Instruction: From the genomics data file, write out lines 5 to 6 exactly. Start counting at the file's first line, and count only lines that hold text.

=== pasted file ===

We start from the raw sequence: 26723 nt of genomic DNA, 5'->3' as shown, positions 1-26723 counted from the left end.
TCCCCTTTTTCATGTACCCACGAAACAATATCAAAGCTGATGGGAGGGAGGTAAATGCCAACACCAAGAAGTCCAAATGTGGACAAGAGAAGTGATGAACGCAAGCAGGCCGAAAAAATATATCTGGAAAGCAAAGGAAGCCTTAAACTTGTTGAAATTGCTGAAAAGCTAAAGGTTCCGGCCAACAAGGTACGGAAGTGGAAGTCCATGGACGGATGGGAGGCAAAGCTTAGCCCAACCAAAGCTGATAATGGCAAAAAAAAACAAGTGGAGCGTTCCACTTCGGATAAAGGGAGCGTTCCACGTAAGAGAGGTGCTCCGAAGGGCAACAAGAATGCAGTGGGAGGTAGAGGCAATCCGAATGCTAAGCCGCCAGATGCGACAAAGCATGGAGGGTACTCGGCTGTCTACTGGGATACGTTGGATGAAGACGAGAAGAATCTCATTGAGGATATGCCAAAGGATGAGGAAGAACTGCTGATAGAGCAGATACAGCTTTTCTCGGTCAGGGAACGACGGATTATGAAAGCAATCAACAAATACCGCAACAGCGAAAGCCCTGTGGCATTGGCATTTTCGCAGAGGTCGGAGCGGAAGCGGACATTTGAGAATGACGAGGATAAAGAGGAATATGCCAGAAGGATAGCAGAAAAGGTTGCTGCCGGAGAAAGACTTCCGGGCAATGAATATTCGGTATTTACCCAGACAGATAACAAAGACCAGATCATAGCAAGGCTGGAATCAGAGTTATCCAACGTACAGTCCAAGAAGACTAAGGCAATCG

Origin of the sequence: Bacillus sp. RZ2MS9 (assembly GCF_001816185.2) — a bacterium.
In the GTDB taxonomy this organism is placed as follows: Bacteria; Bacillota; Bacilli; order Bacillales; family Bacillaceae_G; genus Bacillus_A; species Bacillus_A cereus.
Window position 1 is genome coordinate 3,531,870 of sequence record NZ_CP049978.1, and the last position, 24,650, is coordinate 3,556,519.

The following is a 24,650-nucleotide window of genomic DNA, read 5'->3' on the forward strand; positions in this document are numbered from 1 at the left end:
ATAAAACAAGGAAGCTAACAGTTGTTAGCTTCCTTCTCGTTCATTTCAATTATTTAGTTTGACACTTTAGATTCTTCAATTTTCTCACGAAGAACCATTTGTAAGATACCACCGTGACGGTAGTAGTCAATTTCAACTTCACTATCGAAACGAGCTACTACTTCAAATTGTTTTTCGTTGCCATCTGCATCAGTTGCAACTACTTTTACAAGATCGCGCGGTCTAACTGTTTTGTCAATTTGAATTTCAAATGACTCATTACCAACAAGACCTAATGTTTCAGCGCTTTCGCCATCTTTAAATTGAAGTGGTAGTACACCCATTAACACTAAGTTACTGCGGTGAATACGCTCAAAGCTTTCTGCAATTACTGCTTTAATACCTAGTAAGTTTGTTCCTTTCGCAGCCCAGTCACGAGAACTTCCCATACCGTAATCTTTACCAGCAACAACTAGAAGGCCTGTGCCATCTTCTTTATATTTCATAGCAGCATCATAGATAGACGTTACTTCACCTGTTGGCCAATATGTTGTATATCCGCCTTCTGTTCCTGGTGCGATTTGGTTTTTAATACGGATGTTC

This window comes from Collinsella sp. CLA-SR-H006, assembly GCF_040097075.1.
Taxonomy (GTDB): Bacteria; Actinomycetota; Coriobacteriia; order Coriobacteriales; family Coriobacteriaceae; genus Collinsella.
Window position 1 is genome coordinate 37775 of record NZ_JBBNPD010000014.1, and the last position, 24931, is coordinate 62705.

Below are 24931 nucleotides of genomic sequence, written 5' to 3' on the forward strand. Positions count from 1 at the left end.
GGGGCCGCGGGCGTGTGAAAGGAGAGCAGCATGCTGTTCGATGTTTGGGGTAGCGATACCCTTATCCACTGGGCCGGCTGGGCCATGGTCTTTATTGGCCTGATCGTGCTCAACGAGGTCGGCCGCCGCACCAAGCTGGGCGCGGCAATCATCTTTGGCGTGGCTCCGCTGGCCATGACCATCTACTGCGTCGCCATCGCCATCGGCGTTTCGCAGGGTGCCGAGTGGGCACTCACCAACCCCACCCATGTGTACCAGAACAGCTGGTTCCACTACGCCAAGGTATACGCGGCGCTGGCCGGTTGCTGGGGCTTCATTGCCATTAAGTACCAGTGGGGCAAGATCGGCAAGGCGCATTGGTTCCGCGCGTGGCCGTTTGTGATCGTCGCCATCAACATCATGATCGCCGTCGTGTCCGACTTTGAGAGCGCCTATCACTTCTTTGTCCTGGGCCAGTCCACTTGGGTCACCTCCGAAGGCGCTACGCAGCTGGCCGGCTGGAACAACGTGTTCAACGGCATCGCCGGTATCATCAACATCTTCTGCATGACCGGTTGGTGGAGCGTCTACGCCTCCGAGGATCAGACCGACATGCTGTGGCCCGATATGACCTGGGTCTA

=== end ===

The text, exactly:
Window position 1 is genome coordinate 3,531,870 of sequence record NZ_CP049978.1, and the last position, 24,650, is coordinate 3,556,519.

The following is a 24,650-nucleotide window of genomic DNA, read 5'->3' on the forward strand; positions in this document are numbered from 1 at the left end: